Microsoft has a patent for a gaming helmet and glasses

Reports have surfaced indicating that Microsoft holds a patent for both a gaming helmet and gaming glasses.

With all of the new innovations in video gaming ranging from motion-control technology to stereoscopic 3D, a recent revelation that Microsoft holds a patent for both a gaming helmet and gaming glasses isn't entirely surprising. Concept sketches of the two patents--filed back in September of 2010--reveal the fighter-pilot-style helmet and high-tech eyewear. While there's no guarantee either of them will ever be manufactured, the technology behind them is interesting, as is the notion that gamers might be receptive to purchasing such devices. The original report on PatentBolt (via CVG) indicates that both devices would allow a user to "view images from a computer, media player, or other electronic device with privacy and mobility." The helmet is clearly geared toward gamers, specifically, while the glasses are meant to be used with "smartphones, MP3 players and other future devices." Each device would also support stereoscopic 3D. As also noted in the report, the one of the patent concept sketches illustrates that "each projector may project a 16:9 aspect ratio image that will appear to the wearer as if it were 21 inches in diagonal and viewed at arm's length." PatentBolt also points out that "the projectors may be at least partly transparent, so that the wearer can see external objects as well as the virtual display images," whereas similar concepts typically shut the user off from the outside world completely. The primary issue with the proposed devices is delivering images using "compact, robust optical arrangement" without losing resolution or visual fidelity. Microsoft's proposed solution to this involves the use of a "virtual image projector," which is comprised of "a laser configured to form a narrow beam, first and second dilation optics [each with their own diffraction grating], first and second redirection optics, and a controller." How this will work, in theory, is described in technical detail in the report, for those interested in more information.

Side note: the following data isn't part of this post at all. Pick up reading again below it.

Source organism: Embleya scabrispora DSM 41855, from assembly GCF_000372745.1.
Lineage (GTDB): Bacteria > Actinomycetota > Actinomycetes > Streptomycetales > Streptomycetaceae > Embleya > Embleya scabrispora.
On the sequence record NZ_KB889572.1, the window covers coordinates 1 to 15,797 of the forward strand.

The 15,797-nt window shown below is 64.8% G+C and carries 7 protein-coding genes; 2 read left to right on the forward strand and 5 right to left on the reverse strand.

Microsoft owns the patent for a sort of gaming chapeau.

Filed Under
From The Chatty
Hello, Meet Lola